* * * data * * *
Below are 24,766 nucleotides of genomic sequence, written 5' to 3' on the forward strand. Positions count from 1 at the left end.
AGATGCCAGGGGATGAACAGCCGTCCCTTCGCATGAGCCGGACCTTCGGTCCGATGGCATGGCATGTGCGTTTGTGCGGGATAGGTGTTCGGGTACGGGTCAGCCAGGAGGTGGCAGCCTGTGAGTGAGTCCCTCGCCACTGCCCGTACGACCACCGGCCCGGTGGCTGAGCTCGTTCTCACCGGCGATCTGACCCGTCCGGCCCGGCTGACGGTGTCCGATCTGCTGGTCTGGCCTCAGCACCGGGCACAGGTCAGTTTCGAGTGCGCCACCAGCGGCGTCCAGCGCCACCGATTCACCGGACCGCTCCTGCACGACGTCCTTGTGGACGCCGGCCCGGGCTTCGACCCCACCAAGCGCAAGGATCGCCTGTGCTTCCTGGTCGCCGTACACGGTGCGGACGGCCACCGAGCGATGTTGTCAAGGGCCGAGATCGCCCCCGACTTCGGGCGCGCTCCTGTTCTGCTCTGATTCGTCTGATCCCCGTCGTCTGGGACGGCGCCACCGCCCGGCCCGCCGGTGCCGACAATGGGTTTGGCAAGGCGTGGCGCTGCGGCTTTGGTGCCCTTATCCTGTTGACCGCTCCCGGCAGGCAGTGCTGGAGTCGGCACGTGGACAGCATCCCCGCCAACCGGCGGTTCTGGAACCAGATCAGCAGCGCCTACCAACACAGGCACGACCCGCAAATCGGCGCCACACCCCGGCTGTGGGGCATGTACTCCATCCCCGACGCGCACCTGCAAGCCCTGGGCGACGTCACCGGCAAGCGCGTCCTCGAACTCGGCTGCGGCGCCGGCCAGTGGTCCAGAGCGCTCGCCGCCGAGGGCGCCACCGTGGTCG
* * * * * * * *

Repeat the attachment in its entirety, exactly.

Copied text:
Below are 24,766 nucleotides of genomic sequence, written 5' to 3' on the forward strand. Positions count from 1 at the left end.
AGATGCCAGGGGATGAACAGCCGTCCCTTCGCATGAGCCGGACCTTCGGTCCGATGGCATGGCATGTGCGTTTGTGCGGGATAGGTGTTCGGGTACGGGTCAGCCAGGAGGTGGCAGCCTGTGAGTGAGTCCCTCGCCACTGCCCGTACGACCACCGGCCCGGTGGCTGAGCTCGTTCTCACCGGCGATCTGACCCGTCCGGCCCGGCTGACGGTGTCCGATCTGCTGGTCTGGCCTCAGCACCGGGCACAGGTCAGTTTCGAGTGCGCCACCAGCGGCGTCCAGCGCCACCGATTCACCGGACCGCTCCTGCACGACGTCCTTGTGGACGCCGGCCCGGGCTTCGACCCCACCAAGCGCAAGGATCGCCTGTGCTTCCTGGTCGCCGTACACGGTGCGGACGGCCACCGAGCGATGTTGTCAAGGGCCGAGATCGCCCCCGACTTCGGGCGCGCTCCTGTTCTGCTCTGATTCGTCTGATCCCCGTCGTCTGGGACGGCGCCACCGCCCGGCCCGCCGGTGCCGACAATGGGTTTGGCAAGGCGTGGCGCTGCGGCTTTGGTGCCCTTATCCTGTTGACCGCTCCCGGCAGGCAGTGCTGGAGTCGGCACGTGGACAGCATCCCCGCCAACCGGCGGTTCTGGAACCAGATCAGCAGCGCCTACCAACACAGGCACGACCCGCAAATCGGCGCCACACCCCGGCTGTGGGGCATGTACTCCATCCCCGACGCGCACCTGCAAGCCCTGGGCGACGTCACCGGCAAGCGCGTCCTCGAACTCGGCTGCGGCGCCGGCCAGTGGTCCAGAGCGCTCGCCGCCGAGGGCGCCACCGTGGTCG